March 1, 2021 WCC
Washtenaw Community College has joined with the private sector and state employment agencies in working to fill a worrisome talent gap in the critical cybersecurity field.
The college recently completed a 10-week “boot camp,” working with Novacoast, a privately owned cyber security company with an office in Ann Arbor, Michigan Works! Southeast and Michigan Rehabilitation Services.
Fifteen students were enrolled in the program resulting in them receiving four stackable certificates and a chance to start a well-paying career at Novacoast.
“What the program aims at is getting trained students into the workforce in jobs that start above minimum wage,” said Jose Reyes, WCC’s Director of Workforce and Community Development.
In fact, some starting jobs at Novacoast start at $17/hour and up, according to Novacoast security analyst David Mayne.
“Industry studies show that there are nearly two million jobs in cybersecurity that are unfilled today,” he said.
In addition to addressing the shortage of IT workers, the program also focused on recruiting traditionally underserved populations, such as veterans and their spouses and people with disabilities.
That’s where state agencies such as Michigan Works! Southeast and Michigan Rehabilitation Services came into play in finding boot camp candidates.
“We sent the message out county-wide through digital media, explaining the cyber security boot camp and how to apply,” Reyes said.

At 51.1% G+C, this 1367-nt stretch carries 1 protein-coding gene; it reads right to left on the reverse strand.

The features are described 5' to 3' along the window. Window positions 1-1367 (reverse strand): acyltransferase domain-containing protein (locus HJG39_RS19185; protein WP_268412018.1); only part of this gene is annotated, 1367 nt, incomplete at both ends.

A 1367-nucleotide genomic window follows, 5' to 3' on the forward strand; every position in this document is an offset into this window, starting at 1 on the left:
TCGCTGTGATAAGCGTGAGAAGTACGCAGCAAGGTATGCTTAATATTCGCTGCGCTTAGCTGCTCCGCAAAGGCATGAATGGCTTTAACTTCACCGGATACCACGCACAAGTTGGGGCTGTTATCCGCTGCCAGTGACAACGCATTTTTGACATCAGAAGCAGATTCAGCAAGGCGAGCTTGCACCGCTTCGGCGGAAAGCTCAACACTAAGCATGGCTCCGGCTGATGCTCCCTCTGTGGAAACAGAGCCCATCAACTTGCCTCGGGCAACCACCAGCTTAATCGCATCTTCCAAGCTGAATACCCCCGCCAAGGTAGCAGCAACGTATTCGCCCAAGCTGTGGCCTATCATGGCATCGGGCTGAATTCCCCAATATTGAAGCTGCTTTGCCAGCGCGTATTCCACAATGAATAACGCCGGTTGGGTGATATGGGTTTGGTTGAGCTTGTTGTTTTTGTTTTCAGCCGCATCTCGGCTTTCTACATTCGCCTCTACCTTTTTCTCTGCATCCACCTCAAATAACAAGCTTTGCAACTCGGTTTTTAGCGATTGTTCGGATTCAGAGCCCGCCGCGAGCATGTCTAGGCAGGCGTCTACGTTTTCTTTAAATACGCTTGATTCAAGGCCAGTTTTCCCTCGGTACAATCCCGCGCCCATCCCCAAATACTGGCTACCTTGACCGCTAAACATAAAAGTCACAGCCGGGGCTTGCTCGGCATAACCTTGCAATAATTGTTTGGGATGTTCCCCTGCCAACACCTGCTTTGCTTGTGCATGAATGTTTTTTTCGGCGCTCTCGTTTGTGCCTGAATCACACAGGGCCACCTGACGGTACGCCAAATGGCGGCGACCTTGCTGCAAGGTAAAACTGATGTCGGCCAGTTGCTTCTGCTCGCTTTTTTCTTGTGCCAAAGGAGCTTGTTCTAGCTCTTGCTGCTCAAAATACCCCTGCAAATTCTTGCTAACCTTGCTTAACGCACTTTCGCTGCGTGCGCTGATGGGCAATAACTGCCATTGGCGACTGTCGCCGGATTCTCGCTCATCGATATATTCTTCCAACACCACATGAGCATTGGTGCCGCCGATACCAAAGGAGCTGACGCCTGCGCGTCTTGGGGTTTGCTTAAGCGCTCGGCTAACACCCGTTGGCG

“IT jobs are in such demand that careers in the field are more bullet-proof,” Reyes said, meaning that those jobs better withstand the usual economic ups and downs.
Starting jobs include: service desk analyst; technical support technician; associate network engineer; data support technician, and many others leading up to security administrator and security specialist.
Reyes said the cybersecurity program, which was conducted virtually, was designed to give participants who don’t have the time or resources for a traditional college education to get started in a career with a livable wage.
And for students who may have fallen behind a bit in their studies due to time constraints or other issues, training can be extended. “We want students to succeed,” Mayne said.
Both Mayne and Reyes say that the first boot camp will not be the last. They said the plan going forward will be to continue the training programs.
Hiring people with disabilities is personal (and just plain smart) for Novacoast's David Mayne
About a year ago, David Mayne decided to take action on an idea he had been mulling for years: Filling much needed jobs in cybersecurity by reaching out, at least in part, to people with disabilities.
Now, a year later, the first class of students enrolled in a “Cybersecurity Boot Camp” at Washtenaw Community College has completed studies. Their new certificates could help them land jobs at hourly rates starting from $17 an hour.
“It’s a foot in the door,” said Mayne (right), a security analyst at the Ann Arbor office of Novacoast, a California-based high-tech company.
For Mayne, recruiting persons with disabilities is personal. Fifteen years ago, he was critically injured in a car crash in Toledo, Ohio. The accident resulted in the loss of an eye and amputation of his left leg below the knee.
“I had to start over,” he said of his rehabilitation and multiple subsequent surgeries. “I had to go back to school to learn what I needed to survive.”
And it was more than the car accident that motivates him to look to persons with disabilities to fill badly needed cybersecurity jobs. He has a son with Asperger’s syndrome, a condition on the lower end of the autism spectrum.
“I’m proud to say that he’s now one of our best analysts,” Mayne said.
“It’s been great participating with WCC in this project,” Mayne added. “It just makes sense to work with the college and the state agencies to find and train students for this important work.”